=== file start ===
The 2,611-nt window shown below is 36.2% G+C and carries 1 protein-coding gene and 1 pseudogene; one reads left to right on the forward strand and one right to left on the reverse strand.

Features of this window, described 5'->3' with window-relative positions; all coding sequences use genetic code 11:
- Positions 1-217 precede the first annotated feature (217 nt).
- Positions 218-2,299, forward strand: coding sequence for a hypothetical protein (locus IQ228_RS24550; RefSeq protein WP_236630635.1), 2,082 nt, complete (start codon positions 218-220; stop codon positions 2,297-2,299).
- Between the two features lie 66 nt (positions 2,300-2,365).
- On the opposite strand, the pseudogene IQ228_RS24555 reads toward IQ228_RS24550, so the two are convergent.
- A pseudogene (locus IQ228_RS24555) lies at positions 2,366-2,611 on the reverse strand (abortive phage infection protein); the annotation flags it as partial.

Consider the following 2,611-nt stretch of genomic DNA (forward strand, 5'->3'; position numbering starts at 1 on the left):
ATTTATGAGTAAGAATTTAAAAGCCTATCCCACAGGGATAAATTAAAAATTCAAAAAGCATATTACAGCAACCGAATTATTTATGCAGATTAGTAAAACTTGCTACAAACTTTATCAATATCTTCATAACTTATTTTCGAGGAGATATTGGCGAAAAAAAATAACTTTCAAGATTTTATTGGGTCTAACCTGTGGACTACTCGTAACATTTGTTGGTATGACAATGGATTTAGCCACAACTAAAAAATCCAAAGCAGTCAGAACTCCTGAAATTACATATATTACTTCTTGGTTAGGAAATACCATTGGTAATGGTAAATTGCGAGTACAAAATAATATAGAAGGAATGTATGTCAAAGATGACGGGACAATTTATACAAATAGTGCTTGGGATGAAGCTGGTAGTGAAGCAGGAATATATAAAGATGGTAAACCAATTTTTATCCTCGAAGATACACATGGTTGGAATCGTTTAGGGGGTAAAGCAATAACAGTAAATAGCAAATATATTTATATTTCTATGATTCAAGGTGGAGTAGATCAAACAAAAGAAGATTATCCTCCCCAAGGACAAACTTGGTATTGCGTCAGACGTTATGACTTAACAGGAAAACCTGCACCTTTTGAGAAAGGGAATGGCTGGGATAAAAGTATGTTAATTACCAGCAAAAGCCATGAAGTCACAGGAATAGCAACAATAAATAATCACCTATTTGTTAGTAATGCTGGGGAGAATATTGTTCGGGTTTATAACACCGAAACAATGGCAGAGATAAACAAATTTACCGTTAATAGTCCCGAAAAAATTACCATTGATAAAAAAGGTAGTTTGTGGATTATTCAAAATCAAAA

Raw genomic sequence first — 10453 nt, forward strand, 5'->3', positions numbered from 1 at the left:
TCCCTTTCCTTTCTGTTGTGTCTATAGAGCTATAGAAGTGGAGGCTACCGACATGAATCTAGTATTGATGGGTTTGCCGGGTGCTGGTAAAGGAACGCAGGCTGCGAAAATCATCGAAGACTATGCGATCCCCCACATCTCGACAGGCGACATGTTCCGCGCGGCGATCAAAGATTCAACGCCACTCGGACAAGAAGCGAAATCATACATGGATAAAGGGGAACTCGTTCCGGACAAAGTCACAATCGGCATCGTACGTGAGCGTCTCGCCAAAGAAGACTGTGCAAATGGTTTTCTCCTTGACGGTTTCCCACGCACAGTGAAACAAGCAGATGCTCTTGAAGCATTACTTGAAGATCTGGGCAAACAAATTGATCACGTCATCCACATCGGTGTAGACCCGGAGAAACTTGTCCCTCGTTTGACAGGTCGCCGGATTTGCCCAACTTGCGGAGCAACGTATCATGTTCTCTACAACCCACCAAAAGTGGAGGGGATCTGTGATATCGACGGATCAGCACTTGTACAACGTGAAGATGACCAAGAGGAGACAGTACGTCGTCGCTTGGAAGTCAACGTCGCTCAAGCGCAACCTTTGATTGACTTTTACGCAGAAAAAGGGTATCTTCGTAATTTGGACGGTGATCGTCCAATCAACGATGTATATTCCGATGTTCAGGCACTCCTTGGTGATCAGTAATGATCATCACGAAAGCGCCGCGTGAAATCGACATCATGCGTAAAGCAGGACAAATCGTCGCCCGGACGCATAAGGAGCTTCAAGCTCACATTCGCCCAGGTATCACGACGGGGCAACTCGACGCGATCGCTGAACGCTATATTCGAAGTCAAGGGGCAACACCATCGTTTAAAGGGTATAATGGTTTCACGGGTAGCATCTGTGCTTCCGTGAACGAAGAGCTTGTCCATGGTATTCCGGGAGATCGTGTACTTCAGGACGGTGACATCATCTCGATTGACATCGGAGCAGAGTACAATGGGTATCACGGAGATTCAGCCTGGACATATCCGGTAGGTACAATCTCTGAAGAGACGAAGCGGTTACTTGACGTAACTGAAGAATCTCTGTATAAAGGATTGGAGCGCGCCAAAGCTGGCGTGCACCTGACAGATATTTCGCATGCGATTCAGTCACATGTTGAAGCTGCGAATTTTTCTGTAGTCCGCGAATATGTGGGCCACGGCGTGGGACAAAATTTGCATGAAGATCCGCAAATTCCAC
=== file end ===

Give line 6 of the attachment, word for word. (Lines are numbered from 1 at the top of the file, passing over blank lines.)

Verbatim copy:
- On the opposite strand, the pseudogene IQ228_RS24555 reads toward IQ228_RS24550, so the two are convergent.